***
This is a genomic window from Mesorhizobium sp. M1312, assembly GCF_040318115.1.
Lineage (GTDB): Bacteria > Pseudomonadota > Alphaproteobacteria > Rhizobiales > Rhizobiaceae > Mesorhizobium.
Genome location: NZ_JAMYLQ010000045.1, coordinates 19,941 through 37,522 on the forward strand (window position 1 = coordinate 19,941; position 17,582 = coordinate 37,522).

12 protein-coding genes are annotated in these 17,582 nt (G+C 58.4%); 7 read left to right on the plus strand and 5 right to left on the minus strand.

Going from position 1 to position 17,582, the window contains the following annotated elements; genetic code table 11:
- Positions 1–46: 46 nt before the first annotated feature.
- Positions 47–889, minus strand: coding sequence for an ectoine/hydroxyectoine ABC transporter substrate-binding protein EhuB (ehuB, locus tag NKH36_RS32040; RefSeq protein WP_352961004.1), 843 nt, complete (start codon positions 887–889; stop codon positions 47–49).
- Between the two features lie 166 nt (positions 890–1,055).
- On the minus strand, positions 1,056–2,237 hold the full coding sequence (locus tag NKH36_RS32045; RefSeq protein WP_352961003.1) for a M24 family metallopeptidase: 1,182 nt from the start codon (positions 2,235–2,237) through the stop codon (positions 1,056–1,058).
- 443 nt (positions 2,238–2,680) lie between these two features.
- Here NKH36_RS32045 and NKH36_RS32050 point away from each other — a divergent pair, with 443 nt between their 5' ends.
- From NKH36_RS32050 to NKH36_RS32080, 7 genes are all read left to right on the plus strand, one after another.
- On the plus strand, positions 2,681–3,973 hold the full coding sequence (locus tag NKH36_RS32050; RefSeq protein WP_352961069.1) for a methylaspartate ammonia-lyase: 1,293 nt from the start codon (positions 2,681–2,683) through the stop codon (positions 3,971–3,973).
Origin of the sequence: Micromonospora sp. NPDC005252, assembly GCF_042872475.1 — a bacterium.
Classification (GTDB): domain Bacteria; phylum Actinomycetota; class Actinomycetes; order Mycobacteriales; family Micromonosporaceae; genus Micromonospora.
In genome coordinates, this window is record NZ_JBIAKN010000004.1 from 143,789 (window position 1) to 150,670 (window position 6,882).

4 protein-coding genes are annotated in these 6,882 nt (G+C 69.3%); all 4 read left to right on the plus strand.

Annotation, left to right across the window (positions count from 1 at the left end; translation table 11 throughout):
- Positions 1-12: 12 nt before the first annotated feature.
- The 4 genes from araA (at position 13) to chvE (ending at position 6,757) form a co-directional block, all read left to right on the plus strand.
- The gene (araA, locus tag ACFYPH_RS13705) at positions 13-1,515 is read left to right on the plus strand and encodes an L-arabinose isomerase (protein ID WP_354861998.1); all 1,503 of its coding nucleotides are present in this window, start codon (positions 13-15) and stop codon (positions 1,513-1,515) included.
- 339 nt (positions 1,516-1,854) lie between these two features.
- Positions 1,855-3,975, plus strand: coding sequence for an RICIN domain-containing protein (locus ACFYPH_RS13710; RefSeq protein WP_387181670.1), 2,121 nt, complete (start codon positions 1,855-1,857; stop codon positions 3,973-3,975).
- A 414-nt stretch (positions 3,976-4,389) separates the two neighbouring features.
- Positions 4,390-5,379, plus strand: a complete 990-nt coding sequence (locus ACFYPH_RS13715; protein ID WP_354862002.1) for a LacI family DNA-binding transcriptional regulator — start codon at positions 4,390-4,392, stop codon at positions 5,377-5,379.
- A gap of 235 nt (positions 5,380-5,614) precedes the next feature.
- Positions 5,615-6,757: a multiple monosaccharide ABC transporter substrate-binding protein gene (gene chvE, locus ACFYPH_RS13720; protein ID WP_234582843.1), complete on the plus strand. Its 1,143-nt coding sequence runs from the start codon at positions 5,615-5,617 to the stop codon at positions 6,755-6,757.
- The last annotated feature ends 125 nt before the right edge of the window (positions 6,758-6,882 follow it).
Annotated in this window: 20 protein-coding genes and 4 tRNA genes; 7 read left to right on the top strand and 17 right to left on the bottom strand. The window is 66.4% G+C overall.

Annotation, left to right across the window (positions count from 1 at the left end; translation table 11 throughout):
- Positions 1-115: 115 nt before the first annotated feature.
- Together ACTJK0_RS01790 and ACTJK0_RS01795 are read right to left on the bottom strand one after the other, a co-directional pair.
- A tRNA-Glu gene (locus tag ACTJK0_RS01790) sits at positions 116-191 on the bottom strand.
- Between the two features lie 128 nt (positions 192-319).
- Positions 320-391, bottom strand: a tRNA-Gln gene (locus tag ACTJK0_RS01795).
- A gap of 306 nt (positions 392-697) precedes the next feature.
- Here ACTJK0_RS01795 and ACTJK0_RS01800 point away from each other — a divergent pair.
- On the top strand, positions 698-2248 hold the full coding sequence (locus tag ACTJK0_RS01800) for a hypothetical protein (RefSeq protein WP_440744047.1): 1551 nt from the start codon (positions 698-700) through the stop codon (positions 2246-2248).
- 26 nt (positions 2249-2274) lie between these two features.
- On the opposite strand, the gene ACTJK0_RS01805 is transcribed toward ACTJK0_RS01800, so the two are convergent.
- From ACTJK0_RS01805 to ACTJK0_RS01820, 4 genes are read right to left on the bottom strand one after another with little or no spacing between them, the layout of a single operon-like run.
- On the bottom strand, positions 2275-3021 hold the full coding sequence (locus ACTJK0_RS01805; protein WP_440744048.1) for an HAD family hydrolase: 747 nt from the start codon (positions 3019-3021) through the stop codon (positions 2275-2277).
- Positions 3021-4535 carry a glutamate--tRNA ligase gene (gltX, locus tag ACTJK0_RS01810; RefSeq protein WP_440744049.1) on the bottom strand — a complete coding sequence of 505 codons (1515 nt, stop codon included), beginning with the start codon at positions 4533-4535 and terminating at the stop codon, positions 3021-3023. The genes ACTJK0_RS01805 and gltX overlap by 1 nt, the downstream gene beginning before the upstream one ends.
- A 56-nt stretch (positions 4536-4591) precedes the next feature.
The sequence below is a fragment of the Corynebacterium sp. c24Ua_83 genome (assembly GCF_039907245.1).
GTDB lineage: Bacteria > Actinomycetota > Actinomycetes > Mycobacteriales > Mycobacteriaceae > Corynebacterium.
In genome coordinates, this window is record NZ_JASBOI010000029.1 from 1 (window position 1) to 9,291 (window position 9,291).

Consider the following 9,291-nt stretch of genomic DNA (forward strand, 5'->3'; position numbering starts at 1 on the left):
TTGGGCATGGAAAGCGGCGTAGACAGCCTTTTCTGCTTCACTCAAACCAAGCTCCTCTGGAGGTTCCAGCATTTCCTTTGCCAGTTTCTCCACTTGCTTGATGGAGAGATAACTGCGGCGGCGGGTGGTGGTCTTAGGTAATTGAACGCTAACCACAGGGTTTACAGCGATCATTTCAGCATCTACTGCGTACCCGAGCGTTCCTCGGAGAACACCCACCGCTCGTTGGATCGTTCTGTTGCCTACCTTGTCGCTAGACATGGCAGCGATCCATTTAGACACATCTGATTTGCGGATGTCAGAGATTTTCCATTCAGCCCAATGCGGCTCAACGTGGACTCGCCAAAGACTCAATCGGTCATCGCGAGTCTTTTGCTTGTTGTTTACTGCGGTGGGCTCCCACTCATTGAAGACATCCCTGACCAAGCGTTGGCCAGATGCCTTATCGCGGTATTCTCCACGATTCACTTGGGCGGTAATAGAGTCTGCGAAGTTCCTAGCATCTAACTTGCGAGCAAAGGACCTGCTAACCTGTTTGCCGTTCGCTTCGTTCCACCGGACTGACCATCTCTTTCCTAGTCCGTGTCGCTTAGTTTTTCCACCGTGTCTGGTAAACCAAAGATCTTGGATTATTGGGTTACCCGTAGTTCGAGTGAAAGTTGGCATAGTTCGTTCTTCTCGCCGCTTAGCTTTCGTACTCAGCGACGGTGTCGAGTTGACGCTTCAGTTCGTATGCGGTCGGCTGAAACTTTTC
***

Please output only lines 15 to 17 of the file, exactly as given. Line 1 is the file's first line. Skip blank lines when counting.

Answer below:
Classification (GTDB): domain Bacteria; phylum Actinomycetota; class Actinomycetes; order Mycobacteriales; family Micromonosporaceae; genus Micromonospora.
In genome coordinates, this window is record NZ_JBIAKN010000004.1 from 143,789 (window position 1) to 150,670 (window position 6,882).

4 protein-coding genes are annotated in these 6,882 nt (G+C 69.3%); all 4 read left to right on the plus strand.